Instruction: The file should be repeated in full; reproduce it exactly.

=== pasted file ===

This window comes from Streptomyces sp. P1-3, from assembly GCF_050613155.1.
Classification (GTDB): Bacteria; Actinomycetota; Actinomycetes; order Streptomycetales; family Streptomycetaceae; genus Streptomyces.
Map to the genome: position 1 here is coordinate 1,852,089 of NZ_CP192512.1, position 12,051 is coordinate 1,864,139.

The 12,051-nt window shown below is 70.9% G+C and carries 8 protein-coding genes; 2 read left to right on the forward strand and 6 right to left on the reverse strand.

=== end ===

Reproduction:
This window comes from Streptomyces sp. P1-3, from assembly GCF_050613155.1.
Classification (GTDB): Bacteria; Actinomycetota; Actinomycetes; order Streptomycetales; family Streptomycetaceae; genus Streptomyces.
Map to the genome: position 1 here is coordinate 1,852,089 of NZ_CP192512.1, position 12,051 is coordinate 1,864,139.

The 12,051-nt window shown below is 70.9% G+C and carries 8 protein-coding genes; 2 read left to right on the forward strand and 6 right to left on the reverse strand.